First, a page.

This highlights a question I've had for a while: What is the best encoding method for very quickly memorizing a deck of cards while still keeping a relatively small ceiling on the amount of space to memorize and work out in advance.

      I want to revisit it and do the actual math to maximize the difference between the methods.

  8. Oct 2020
    1. it encourages a “growth” mindset: the belief that your abilities can improve with your efforts.

      I'll be this also helps with their feeling of "flow" too.

    2. “Many thought, okay to get from A to B there are these three steps, but it turns out there are really five or six,”

      Sounds a lot like the mathematicians who came after Perelman to show that his proof of Poincare was correct--they needed help in getting from A to B too.

    1. A statistician is the exact same thing as a data scientist or machine learning researcher with the differences that there are qualifications needed to be a statistician, and that we are snarkier.
    1. If you think mathematics is difficult, tough, or you're scared of it, this article will indicate why and potentially show you a way forward for yourself and your children.

    2. The low achievers did not know less, they just did not use numbers flexibly—probably because they had been set on the wrong pathway, from an early age, of trying to memorize methods and number facts instead of interacting with numbers flexibly.4
    3. Unfortunately for low achievers, they are often identified as struggling with math and therefore given more drill and practice—cementing their beliefs that math success means memorizing methods, not understanding and making sense of situations. They are sent down a damaging pathway that makes them cling to formal procedures, and as a result, they often face a lifetime of difficulty with mathematics.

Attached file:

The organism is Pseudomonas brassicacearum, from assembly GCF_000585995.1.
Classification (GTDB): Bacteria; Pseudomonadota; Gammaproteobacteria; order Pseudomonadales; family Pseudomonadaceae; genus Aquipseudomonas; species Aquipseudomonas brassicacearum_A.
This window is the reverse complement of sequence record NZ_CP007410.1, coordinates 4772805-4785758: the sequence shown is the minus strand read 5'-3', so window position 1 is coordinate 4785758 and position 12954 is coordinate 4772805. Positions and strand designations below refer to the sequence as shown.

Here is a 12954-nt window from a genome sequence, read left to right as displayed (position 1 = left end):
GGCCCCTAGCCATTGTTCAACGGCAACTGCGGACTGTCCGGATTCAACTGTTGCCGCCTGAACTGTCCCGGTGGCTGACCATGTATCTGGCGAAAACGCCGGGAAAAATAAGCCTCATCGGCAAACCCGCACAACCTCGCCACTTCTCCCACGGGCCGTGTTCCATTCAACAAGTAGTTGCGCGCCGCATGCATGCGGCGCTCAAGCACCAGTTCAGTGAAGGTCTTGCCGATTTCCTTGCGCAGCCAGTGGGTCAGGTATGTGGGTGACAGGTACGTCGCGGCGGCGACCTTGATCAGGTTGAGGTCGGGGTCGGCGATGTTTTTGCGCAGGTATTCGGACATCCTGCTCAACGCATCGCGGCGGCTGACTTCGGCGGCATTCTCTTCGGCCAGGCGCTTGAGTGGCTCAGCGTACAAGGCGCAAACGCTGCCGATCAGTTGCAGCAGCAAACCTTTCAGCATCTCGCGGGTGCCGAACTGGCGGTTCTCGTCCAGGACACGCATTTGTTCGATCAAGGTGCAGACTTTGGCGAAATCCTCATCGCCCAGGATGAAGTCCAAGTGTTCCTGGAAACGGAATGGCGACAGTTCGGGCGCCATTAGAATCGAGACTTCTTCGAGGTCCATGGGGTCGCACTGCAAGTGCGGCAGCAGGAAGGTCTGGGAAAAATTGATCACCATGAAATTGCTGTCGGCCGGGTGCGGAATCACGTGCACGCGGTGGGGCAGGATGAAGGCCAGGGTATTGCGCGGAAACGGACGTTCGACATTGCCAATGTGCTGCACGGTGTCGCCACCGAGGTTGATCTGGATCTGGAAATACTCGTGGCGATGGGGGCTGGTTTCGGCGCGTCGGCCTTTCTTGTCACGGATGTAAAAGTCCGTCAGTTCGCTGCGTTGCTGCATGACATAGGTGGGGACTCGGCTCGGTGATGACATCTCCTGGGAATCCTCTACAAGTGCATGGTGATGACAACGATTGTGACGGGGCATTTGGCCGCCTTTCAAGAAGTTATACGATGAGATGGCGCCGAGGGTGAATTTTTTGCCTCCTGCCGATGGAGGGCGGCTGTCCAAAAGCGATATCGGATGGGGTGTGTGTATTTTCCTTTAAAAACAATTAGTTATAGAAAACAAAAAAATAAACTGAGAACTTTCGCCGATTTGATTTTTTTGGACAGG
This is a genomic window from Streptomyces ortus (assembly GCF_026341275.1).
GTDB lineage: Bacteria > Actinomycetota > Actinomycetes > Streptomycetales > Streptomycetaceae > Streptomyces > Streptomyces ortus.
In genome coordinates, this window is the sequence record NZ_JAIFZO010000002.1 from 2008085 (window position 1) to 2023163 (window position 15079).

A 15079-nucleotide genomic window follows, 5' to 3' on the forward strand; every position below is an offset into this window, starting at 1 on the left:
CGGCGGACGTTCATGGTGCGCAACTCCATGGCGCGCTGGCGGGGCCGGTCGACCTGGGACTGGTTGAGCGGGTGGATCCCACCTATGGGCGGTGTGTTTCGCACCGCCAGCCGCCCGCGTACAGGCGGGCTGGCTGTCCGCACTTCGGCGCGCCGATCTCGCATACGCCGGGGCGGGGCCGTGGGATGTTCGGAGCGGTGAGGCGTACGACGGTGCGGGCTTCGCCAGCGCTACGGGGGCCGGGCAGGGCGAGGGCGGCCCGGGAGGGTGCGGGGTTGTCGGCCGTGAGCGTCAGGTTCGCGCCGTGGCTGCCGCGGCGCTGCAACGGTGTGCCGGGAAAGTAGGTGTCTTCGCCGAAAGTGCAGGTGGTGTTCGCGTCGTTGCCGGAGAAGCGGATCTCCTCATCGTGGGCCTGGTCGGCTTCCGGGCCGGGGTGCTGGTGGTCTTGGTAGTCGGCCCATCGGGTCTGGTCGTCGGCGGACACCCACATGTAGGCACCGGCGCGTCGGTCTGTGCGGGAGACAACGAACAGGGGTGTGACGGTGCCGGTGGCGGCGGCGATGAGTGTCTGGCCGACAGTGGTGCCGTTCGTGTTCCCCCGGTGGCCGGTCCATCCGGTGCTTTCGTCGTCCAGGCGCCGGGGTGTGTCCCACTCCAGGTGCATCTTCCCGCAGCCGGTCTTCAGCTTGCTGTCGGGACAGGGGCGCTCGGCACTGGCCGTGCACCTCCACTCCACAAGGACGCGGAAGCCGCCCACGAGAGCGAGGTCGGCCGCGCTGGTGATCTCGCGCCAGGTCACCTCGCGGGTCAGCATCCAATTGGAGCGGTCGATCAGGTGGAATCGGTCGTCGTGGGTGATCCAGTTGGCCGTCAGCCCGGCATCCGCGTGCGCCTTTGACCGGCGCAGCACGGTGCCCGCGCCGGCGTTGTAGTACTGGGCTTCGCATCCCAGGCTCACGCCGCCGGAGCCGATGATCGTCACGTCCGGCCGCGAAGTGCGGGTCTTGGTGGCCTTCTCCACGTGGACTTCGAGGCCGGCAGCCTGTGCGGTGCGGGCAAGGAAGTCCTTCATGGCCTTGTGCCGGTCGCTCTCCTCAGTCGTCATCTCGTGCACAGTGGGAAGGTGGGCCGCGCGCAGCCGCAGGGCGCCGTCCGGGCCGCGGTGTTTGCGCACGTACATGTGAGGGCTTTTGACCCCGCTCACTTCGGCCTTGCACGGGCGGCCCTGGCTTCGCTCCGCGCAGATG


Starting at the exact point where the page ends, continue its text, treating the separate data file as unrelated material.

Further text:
4. Unfortunately, many classrooms focus on math facts in isolation, giving students the impression that math facts are the essence of mathematics, and, even worse, that mastering the fast recall of math facts is what it means to be a strong mathematics student. Both of these ideas are wrong, and it is critical that we remove them from classrooms, as they play a key role in creating math-anxious and disaffected students.

      This article uses the word "unfortunately quite a lot.

    5. Notably, the brain can only compress concepts; it cannot compress rules and methods.
    6. The hippocampus, like other brain regions, is not fixed and can grow at any time,15 but it will always be the case that some students are faster or slower when memorizing, and this has nothing to do with mathematics potential.
    1. Moreover, the teacher repeatedly asks, “Did anyone get a different answer?” or “Did anyone use a different method?” to elicit multiple solutions strategies. This highlights the connections between different problems, concepts, and areas of mathematics and helps develop students’ mathematical creativity. Creativity is further fostered through acknowledging “good mistakes.” Students who make an error are often commended for the progress they made and how their work contributed to the discussion and to the collective understanding of the class.
    2. Andrews, P., & Hatch, G. (2001). Hungary and its characteristic pedagogical flow. Proceedings of the British Congress of Mathematics Education, 21(2). 26-40. Stockton, J. C. (2010). Education of Mathematically Talented Students in Hungary. Journal of Mathematics Education at Teachers College, 1(2), 1-6.

      references to read

    1. This result of Erd ̋os [E] is famous not because it has large numbers of applications,nor because it is difficult, nor because it solved a long-standing open problem. Its famerests on the fact that it opened the floodgates to probabilistic arguments in combinatorics.If you understand Erd ̋os’s simple argument (or one of many other similar arguments) then,lodged in your mind will be a general principle along the following lines:if one is trying to maximize the size of some structure under certain constraints, andif the constraints seem to force the extremal examples to be spread about in a uniformsort of way, then choosing an example randomly is likely to give a good answer.Once you become aware of this principle, your mathematical power immediately increases.